Carlos Acosta Carlos Acosta

'Tocororo - A Cuban Tale'

by Stuart Sweeney

July, 2003 -- Sadler's Wells, London

The London critics greeted Carlos Acosta’s "Tocororo" enthusiastically and I was pleased for this fine Cuban dancer in his first attempt at choreography. However for me, this show in a popular style only succeeded in part. I was surprised, as accessible programmes often entertain me and I am aware of the need for performances that will bring dance first-timers into our theatres; it can't all be Pina Bausch and Mats Ek.

"Tocororo" got off to a fine start with a duet between Acosta and his look-alike 13 year old nephew Jonah, which showed distinctive movement and emotional resonance between the young and older incarnations of the central figure, an economic migrant from a poor country background. Once in the City, I also enjoyed Acosta's virtuosity and perfect technique in a string of demanding jetées. Another plus was the scintillating ensemble dancing by Danza Contemporanea de Cuba. However, after initial interest in the choreography, it became repetitive and I wish we had seen a wider range of Cuban popular dance styles.

The plot concerns Acosta’s character trying to break into street life after his initial rejection, except for the attention of one beautiful woman. Surprise, surprise - he eventually wins the day and routs his principal tormentor as he first learns and then excels at street dancing. This over-simplistic story irritated me and further, the central idea of ballet as a metaphor for the simple life-style of a country boy was very unconvincing. For me, these shortcomings robbed the show of any emotional resonance, despite a short poignant visit to his home after the death of his Father.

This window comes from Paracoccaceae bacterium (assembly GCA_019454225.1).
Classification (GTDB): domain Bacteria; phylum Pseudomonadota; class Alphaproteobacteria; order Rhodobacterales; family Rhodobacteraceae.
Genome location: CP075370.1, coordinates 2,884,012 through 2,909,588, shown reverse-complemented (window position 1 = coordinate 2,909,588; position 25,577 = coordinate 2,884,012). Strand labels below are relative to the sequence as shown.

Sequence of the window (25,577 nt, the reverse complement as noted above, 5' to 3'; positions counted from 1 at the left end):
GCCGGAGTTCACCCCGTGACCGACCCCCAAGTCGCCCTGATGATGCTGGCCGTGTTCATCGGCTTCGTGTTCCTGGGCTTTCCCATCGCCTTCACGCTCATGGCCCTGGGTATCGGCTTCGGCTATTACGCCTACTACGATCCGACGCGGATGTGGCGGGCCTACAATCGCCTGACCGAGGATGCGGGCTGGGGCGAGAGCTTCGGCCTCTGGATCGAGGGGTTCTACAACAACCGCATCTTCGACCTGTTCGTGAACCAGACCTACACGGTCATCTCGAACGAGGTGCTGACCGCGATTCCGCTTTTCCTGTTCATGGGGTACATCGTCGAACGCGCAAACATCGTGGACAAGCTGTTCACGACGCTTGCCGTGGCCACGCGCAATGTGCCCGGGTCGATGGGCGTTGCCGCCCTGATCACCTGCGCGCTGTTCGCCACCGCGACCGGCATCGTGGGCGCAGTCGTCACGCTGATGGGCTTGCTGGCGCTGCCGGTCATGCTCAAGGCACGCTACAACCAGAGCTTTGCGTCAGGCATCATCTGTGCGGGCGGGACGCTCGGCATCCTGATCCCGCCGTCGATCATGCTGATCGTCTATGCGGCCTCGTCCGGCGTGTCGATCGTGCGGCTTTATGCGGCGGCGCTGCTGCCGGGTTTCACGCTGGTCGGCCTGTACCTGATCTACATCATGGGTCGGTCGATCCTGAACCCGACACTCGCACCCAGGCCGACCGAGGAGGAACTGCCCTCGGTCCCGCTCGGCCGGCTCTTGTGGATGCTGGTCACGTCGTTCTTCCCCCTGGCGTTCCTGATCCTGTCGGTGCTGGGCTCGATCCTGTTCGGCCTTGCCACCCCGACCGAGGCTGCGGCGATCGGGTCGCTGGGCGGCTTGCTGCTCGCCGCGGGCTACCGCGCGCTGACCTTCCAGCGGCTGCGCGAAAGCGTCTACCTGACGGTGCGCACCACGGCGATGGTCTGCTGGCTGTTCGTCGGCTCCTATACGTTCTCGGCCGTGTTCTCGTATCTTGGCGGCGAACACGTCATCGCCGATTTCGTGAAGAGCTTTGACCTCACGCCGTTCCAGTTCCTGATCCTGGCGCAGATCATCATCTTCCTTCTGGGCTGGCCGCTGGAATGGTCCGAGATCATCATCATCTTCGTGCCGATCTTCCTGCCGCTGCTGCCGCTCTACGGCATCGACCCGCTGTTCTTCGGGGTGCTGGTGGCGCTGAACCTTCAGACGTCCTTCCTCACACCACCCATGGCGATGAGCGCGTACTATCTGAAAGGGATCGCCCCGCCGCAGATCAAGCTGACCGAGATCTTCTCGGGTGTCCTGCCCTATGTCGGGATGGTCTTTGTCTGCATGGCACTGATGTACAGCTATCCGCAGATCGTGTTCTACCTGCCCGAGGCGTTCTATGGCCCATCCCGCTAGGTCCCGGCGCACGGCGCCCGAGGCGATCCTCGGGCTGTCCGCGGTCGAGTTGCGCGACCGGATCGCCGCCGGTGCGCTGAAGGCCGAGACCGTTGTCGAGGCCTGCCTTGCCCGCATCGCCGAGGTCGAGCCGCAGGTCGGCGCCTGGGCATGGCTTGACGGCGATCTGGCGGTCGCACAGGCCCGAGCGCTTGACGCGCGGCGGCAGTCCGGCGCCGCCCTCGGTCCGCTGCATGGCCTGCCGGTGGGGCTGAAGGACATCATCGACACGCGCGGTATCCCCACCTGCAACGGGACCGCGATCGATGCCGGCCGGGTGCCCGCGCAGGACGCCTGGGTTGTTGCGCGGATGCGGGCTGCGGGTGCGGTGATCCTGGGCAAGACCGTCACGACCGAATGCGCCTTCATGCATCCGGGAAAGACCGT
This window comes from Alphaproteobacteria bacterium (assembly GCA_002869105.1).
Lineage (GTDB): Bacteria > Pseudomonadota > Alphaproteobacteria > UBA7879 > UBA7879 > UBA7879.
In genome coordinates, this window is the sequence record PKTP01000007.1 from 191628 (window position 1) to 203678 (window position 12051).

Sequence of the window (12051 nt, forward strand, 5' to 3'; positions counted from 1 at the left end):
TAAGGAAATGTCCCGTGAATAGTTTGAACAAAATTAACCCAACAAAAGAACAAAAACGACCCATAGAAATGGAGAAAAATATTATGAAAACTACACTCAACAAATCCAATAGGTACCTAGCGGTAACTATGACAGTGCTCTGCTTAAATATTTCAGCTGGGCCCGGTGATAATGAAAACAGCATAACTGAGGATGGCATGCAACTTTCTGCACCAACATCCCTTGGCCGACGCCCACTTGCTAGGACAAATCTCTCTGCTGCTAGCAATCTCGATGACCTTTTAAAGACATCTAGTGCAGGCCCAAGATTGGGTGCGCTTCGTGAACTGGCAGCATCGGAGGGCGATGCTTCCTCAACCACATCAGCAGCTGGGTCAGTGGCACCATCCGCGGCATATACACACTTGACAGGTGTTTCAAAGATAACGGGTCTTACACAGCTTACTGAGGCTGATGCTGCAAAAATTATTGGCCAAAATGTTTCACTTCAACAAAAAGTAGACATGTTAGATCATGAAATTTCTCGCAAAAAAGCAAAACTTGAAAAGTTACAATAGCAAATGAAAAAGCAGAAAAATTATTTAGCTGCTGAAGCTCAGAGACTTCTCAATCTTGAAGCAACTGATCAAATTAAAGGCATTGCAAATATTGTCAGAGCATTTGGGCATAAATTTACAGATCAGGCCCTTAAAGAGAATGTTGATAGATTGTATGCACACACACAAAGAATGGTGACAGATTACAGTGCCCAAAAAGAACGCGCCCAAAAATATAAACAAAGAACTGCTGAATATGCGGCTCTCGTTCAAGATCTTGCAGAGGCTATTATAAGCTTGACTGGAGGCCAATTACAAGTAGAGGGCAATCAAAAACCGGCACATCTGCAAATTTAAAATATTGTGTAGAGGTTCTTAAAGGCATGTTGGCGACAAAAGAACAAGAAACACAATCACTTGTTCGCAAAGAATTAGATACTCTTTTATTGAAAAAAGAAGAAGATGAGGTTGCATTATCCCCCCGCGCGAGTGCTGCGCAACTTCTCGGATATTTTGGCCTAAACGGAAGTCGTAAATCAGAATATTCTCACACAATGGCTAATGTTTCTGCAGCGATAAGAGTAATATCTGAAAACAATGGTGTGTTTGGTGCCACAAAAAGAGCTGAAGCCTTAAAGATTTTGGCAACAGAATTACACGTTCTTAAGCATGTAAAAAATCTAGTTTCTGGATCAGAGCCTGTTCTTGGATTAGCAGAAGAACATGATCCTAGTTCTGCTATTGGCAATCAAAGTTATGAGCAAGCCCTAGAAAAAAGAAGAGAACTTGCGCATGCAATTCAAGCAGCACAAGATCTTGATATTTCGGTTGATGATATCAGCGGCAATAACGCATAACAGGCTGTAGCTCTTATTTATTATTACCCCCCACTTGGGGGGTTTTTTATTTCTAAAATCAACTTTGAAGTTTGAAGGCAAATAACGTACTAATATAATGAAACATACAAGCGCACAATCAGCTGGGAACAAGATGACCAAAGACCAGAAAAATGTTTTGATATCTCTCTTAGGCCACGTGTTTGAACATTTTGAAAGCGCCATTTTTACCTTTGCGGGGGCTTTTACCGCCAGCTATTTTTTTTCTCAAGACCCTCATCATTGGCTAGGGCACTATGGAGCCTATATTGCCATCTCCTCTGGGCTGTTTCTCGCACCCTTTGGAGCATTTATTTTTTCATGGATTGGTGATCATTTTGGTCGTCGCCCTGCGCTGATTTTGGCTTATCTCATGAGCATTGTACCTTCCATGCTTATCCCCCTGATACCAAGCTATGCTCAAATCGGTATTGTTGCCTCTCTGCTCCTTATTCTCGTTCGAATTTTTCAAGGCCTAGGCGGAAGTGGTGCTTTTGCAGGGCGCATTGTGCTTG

Cuban music is some of the most lively and inventive worldwide and one of the highlights of the Hannover World Fair was the Cuban stand with a constant stream of high-class bands. However, the score by Miguel Núñez emphasised percussion over all else and the electronic keyboards produced a thin sound.

At the end, I felt no elation at the success of Acosta’s character in 'Tocororo'and even the love affair left me stoney hearted, but clearly this was a minority view and I'm pleased that the audience for this sell out two-week run enjoyed it so much. Am I turning into a curmudgeon? Perhaps not, as I was delighted at Acosta's real life success when he was promoted to Principal Guest Artist at the Royal Ballet at the same time of these London performances.


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